January 26, 2015
Clarksville, TN – As expected, the European Central Bank (ECB) signaled that it would begin a quantitative easing program, purchasing €60 billion per month in public and private securities through September 2016.
The amount of monthly purchases was a bit higher than anticipated, but that included the ECB’s already-existing program to purchase asset-backed securities and covered bonds. The ECB’s announcement sent the euro sharply lower.
January 11, 2015
Clarksville, TN – The December Employment Report was strong, but with some conflicting details. Nonfarm payrolls rose by a greater-than-expected 252,000 (median forecast: +240,000), with a net revision to October and November of +50,000.
It was the strongest year for job growth since 1999 (and the strongest private-sector job growth since 1997). The unemployment rate fell to 5.6% (median forecast: 5.7%), with annual benchmark revisions making little difference – however, the drop in the unemployment rate was due entirely to a decrease in labor force participation (don’t read too much into that, seasonal adjustment is tricky in December).
January 4, 2015
Clarksville, TN – Two days before Christmas, the government revised its estimate of 3Q14 GDP growth sharply higher (to 5.0%, vs. +3.9% in the 2nd estimate). Most of the revision was in consumer spending (a 3.2% annual rate, vs. +2.2%), which accounts for 70% of the economy.
Moreover, the monthly figures through November suggest an even stronger pace of consumer spending growth in 4Q14 (4.0% to 4.5%). It’s not hard to do the consumer spending calculation (and the monthly figures are subject to revision), but the markets seemed not to fully reflect the improved consumer outlook.
December 22, 2014
Clarksville, TN – The stock market’s anxieties about oil prices, the Fed, and the rest of the world gave way to a renewed sense of optimism (or at least less pessimism).
Heading into the Federal Open Market Committee meeting, the key question was whether it would abandon the “considerable time” phrase. The FOMC had it both ways, removing the phrase, saying instead that it could “be patient” in deciding when to begin normalizing policy, but quickly adding that the intent is exactly the same.
December 14, 2014
Clarksville, TN – Retail sales figures for November were stronger than expected, while results for September and October were revised higher. The report suggests that consumer spending growth is on a moderately strong path in 4Q14 – and we aren’t even close to seeing the full impact of the drop in gasoline prices (expect a bigger benefit for the consumer in the first half of 2015).
The retail sales data did little to offset the negative mood in equities. A further sharp decline in crude oil prices added to the anxiety. A sustained drop in oil prices will be a significant negative for oil producers here and abroad.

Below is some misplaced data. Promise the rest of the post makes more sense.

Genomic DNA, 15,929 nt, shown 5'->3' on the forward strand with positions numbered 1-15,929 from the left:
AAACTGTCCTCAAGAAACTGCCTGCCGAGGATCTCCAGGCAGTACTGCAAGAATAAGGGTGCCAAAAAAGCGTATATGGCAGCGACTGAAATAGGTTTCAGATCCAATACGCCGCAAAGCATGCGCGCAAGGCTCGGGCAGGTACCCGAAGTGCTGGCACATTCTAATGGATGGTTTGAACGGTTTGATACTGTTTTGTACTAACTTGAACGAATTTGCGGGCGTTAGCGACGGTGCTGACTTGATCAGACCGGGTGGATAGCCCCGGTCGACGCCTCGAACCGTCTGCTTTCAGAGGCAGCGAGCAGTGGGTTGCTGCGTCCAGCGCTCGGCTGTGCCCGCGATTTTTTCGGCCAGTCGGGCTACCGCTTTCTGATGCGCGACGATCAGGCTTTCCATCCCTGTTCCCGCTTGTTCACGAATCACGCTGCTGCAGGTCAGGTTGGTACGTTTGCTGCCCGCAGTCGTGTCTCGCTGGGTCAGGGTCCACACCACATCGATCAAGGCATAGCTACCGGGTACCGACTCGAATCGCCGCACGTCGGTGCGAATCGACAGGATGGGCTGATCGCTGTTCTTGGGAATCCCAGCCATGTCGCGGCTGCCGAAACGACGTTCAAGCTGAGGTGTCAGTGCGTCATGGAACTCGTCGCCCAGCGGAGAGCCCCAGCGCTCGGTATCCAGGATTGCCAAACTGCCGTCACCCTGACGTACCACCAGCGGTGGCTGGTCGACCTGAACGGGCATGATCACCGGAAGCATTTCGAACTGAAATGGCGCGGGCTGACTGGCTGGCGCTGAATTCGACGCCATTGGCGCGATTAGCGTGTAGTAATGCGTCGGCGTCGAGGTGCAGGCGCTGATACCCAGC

December 7, 2014
Clarksville, TN – In recent weeks, the U.S. stock market has reacted negatively to bad economic news out of Japan, China, and the euro area and positively to efforts by the corresponding central banks to spur growth. The European Central Bank did not make that extra effort on Thursday.
After strong hints that quantitative easing is on the way, the ECB’s Governing Council disappointed by failing to launch QE. ECB President Draghi indicated that further extraordinary measures could be employed “if needed.” The ECB staff and euro systems have stepped up technical preparations for QE, but Draghi seemed to suggest that there is no haste toward QE.
November 25, 2014
Clarksville, TN – There are a few key financial market themes of the last several weeks. While the outlooks for the domestic economy and Federal Reserve policy are important, U.S. investors are sensitive to developments in the rest of the world.
Basically, poor economic news from the euro area, China, or Japan is a negative for U.S. equities, while any efforts by foreign central banks to address weakness are seen as a positive.
Japan posted a second quarterly decline in real GDP. Manufacturing gauges for the euro area and China were weak. The Bank of Japan extended its quantitative easing at the end of October.
November 16, 2014
Clarksville, TN – The economic calendar was thin. The report on retail sales, the only significant release during the week, was a little better than expected, restrained by the decline in gasoline prices. Note that lower gasoline prices should provide some support for consumer spending in the important holiday shopping season.
However, that support is likely to merely offset the impact of sluggish wage growth (leading to “okay” holiday sales). The impact of lower gasoline prices on consumer spending depends on how low gasoline prices go and how long they stay low, but usually arrives with a lag.
November 12, 2014
Clarksville, TN – As was widely anticipated, Republicans picked up enough seats in the mid-term elections to control the Senate. Voter turnout was low, especially among young people and Hispanics.
Some are hopeful for a new spirit of bipartisanship, which happens after every mid-term election. Others are expecting the Republicans to accomplish things, such as tax reform and immigration reform.
November 2, 2014
Clarksville, TN – As expected, the Federal Open Market Committee brought the large-scale asset purchase program (QE3) to an end and repeated that it expects conditions to warrant exceptionally low levels of the federal funds rate “for a considerable time.”
The policy statement was viewed as more hawkish (or less dovish) than anticipated. The FOMC noted that the slack in the job market is “diminishing gradually” (in the previous statement, slack was described as “significant”). The Fed added that the initial increase in short-term interest rates likely would come sooner if the economy is stronger than anticipated or later if the economy disappoints.